After LGA deployment was announced, we moved to the Osun State headquarters of the Independent National Electoral Commission (INEC) to get our kits needed for the observation, but unfortunately, we only got a tag, pen and a jotter.
After getting our observation tag, pen and a jotter from the INEC headquarters in Osogbo, some observers who observed the Ekiti Election were so angry that INEC repeated the same thing(no provision for jacket and cap). They shared light on how they were harassed by security operatives due to a lack of jacket and cap. Some of them said, “sapa don reach INEC side.” On the spot, my mind was telling me, “Friday, you will beg security operatives tired on Saturday.” but a spirit was telling me “nothing would happen.”
After we left the INEC office, we all departed to our various Local Government Areas of Assignment. I was assigned to Ede-North Local Government Area (LGA), LGA of the Governor-Elect, Senator Ademola Adeleke, alongside Folakemi Olaniyan.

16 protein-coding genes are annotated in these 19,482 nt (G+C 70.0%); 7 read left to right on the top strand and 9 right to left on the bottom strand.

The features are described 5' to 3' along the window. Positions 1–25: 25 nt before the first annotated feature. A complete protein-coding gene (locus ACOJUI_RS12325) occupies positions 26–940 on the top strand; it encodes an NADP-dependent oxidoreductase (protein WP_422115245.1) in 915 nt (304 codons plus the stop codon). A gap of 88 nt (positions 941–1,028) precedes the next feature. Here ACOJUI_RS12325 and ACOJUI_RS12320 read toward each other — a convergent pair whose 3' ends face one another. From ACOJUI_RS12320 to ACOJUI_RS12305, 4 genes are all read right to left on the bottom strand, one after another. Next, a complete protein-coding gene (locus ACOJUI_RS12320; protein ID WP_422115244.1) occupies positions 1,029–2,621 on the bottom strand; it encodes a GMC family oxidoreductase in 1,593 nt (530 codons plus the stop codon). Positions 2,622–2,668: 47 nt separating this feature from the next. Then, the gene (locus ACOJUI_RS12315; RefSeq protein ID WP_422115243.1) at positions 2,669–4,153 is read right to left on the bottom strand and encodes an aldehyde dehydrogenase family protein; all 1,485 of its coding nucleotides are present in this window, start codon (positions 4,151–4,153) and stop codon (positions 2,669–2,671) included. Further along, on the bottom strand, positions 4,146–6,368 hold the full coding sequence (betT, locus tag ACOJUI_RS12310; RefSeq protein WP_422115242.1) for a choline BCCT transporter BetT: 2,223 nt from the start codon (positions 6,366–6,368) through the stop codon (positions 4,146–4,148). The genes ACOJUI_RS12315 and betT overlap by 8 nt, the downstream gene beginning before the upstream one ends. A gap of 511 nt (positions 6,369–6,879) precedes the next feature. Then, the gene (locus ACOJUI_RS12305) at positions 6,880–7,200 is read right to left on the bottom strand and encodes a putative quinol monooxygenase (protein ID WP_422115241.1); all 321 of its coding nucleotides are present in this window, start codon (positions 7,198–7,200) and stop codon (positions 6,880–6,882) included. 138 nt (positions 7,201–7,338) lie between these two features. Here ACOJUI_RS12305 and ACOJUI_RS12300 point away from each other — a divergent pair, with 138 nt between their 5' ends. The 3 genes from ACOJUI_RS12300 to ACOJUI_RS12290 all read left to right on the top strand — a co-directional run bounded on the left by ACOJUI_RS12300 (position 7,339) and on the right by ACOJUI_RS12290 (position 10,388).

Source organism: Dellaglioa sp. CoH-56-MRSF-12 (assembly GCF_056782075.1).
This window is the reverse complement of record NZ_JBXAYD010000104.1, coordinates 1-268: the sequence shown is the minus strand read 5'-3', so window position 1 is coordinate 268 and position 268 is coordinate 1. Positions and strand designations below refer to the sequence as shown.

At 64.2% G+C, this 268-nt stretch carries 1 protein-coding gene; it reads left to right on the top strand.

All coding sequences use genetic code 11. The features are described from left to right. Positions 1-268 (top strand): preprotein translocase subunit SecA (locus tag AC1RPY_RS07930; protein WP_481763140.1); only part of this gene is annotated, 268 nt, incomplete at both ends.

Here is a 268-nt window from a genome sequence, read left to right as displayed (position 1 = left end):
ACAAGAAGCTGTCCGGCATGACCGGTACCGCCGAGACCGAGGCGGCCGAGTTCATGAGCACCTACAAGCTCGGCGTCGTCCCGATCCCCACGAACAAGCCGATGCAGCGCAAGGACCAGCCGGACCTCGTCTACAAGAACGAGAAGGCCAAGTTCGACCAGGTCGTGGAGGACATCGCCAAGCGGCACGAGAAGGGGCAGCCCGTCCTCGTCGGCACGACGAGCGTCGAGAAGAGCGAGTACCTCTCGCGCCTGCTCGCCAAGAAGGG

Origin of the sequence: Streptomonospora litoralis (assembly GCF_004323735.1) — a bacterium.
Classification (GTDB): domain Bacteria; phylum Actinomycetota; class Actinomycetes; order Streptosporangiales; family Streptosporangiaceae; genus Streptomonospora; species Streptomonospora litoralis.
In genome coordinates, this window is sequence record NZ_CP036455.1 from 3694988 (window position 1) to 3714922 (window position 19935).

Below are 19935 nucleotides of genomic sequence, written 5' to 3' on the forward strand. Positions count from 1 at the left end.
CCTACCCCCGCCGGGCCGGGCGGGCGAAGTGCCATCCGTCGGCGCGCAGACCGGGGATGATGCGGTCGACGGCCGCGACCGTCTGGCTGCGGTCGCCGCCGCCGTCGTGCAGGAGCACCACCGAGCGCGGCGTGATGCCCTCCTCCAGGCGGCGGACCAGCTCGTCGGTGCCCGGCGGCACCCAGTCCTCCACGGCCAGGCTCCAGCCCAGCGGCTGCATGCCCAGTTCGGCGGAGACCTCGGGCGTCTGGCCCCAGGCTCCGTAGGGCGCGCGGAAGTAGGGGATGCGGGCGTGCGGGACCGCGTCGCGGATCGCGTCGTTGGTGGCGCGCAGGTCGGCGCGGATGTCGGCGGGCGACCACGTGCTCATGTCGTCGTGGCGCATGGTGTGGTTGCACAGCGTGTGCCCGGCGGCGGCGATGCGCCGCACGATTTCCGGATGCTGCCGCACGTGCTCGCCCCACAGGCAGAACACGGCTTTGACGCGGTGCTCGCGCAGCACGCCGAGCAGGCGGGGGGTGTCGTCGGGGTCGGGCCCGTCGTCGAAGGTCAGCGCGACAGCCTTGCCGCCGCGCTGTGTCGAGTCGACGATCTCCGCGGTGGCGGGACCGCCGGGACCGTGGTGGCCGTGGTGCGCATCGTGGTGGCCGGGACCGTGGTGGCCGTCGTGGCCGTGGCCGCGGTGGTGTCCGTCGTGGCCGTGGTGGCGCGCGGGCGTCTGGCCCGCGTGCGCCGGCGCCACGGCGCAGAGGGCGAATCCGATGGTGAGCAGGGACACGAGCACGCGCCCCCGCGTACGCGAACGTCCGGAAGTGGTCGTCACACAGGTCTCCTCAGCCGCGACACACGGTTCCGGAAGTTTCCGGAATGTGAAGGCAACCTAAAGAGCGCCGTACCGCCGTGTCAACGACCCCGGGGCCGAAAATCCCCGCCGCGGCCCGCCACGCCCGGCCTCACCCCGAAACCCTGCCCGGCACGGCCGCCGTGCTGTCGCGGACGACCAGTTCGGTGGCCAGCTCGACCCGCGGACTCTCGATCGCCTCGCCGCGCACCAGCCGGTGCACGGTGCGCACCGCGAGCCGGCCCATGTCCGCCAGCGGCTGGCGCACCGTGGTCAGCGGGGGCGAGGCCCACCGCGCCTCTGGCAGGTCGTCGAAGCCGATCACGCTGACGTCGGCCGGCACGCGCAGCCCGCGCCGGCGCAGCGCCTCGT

The bus that took my partner and me to Ede-North was the same bus that took the Ede-South observers(Sunday Awosoro and Zainab Adewale). On our way, we used google maps to locate the INEC office, Police stations, Churches/Mosques and hospitals as instructed by CJID.
After my partner and I had booked a room at Baba-Kekere hotel and suites in Oke-Gada, we set out to the INEC office to observe the distribution of election materials to different RAC as well as enquired about the collation centre ahead of Saturday. After we observed the distribution process, took pictures and interviewed the Election Officer and some Ad-hoc officials, we took a bike that took us around in order to familiarise ourselves with the area.
After the tour, we were able to secure bike men who were residents of Ede-South local government ahead of Saturday’s long journey of monitoring the opening of polling units, the vote cast, and the counting and collation of results.
The Election Day
The cock crowed for the first and second times, but my tiredness prevented me from waking up until the third time. I Woke up, had my bath, dressed up and put a call through to my bike man. After the first call dropped, he called back and told me he was outside, and I was so happy to embark on the journey after my partner and I had mapped and divided the wards among ourselves. My first target was the polling unit of Senator Ademola Adeleke, ward 02, PU 09, Ede-North LGA.